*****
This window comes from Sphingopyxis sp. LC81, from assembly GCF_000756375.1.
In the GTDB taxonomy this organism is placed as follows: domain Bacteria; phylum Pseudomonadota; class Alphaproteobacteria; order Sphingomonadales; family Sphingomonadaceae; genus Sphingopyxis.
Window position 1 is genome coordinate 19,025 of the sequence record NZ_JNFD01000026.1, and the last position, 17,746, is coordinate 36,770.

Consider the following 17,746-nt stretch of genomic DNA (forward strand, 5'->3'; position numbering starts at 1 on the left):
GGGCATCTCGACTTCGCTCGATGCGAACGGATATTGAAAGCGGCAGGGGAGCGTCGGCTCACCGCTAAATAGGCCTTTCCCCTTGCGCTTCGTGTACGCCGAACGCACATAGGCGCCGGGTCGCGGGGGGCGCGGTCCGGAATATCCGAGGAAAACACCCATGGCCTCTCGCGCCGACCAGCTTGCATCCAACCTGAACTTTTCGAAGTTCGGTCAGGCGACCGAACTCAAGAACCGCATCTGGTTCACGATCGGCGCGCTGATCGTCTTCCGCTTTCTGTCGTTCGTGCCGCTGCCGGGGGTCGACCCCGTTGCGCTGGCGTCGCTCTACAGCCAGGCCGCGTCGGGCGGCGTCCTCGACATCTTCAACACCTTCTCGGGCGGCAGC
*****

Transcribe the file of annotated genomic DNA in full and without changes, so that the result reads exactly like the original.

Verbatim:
This window comes from Sphingopyxis sp. LC81, from assembly GCF_000756375.1.
In the GTDB taxonomy this organism is placed as follows: domain Bacteria; phylum Pseudomonadota; class Alphaproteobacteria; order Sphingomonadales; family Sphingomonadaceae; genus Sphingopyxis.
Window position 1 is genome coordinate 19,025 of the sequence record NZ_JNFD01000026.1, and the last position, 17,746, is coordinate 36,770.

Consider the following 17,746-nt stretch of genomic DNA (forward strand, 5'->3'; position numbering starts at 1 on the left):
GGGCATCTCGACTTCGCTCGATGCGAACGGATATTGAAAGCGGCAGGGGAGCGTCGGCTCACCGCTAAATAGGCCTTTCCCCTTGCGCTTCGTGTACGCCGAACGCACATAGGCGCCGGGTCGCGGGGGGCGCGGTCCGGAATATCCGAGGAAAACACCCATGGCCTCTCGCGCCGACCAGCTTGCATCCAACCTGAACTTTTCGAAGTTCGGTCAGGCGACCGAACTCAAGAACCGCATCTGGTTCACGATCGGCGCGCTGATCGTCTTCCGCTTTCTGTCGTTCGTGCCGCTGCCGGGGGTCGACCCCGTTGCGCTGGCGTCGCTCTACAGCCAGGCCGCGTCGGGCGGCGTCCTCGACATCTTCAACACCTTCTCGGGCGGCAGC